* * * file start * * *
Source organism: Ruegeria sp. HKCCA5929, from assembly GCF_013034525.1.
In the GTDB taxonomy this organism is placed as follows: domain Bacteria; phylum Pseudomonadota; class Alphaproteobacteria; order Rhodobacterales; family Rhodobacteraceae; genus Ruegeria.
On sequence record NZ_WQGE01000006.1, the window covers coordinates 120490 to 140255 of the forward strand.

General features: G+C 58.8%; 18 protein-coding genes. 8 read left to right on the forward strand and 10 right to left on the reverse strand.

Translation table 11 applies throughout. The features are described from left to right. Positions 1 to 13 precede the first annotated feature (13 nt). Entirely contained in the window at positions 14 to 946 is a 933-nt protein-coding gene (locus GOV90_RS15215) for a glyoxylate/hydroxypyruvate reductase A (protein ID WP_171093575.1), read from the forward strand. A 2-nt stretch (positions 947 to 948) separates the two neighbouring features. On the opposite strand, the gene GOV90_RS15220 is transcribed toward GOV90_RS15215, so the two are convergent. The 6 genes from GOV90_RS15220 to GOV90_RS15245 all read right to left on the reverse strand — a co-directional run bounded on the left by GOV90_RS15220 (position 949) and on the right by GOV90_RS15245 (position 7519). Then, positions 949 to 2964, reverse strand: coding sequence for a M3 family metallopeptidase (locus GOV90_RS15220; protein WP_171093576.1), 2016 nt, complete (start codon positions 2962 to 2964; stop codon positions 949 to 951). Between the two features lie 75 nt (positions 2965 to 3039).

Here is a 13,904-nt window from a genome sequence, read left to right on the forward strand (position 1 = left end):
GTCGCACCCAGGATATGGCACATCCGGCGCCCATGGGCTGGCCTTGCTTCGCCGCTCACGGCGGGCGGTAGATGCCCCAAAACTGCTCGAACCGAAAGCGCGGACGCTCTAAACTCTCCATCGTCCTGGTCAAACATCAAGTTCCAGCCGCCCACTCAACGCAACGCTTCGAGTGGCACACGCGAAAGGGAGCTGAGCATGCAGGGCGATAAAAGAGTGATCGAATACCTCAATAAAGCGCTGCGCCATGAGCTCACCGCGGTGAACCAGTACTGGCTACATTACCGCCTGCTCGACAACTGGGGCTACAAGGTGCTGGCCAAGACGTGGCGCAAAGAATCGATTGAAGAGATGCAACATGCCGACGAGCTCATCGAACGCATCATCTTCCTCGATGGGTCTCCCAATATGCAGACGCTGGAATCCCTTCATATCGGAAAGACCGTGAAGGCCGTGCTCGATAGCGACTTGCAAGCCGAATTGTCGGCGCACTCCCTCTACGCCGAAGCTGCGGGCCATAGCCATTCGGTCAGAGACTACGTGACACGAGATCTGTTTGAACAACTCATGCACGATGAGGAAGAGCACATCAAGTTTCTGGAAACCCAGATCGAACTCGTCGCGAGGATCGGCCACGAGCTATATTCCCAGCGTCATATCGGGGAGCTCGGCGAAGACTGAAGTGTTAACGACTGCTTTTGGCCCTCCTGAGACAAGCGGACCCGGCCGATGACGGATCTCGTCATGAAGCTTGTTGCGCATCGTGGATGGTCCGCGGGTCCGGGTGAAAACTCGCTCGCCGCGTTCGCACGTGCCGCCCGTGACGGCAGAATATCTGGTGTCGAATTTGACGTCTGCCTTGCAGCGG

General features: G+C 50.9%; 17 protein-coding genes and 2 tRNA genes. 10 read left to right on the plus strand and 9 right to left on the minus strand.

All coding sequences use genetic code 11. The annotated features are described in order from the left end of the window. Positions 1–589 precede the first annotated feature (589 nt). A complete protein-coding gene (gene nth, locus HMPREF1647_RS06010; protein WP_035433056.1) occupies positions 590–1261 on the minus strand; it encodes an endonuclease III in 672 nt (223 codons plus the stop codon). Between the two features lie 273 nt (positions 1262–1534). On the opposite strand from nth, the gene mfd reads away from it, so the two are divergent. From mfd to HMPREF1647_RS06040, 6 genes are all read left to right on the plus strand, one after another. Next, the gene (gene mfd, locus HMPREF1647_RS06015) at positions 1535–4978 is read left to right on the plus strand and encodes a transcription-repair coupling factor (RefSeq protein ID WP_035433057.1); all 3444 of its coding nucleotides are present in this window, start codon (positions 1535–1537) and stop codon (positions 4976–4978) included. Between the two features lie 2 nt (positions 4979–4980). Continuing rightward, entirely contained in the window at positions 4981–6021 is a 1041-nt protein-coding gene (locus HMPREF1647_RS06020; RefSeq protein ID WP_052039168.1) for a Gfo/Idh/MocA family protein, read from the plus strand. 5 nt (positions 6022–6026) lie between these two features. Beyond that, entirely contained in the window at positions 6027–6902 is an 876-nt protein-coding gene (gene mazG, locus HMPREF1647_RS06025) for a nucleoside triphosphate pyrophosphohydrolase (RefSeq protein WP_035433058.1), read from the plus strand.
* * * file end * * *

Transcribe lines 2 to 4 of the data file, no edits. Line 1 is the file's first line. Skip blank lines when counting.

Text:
In the GTDB taxonomy this organism is placed as follows: domain Bacteria; phylum Pseudomonadota; class Alphaproteobacteria; order Rhodobacterales; family Rhodobacteraceae; genus Ruegeria.
On sequence record NZ_WQGE01000006.1, the window covers coordinates 120490 to 140255 of the forward strand.

General features: G+C 58.8%; 18 protein-coding genes. 8 read left to right on the forward strand and 10 right to left on the reverse strand.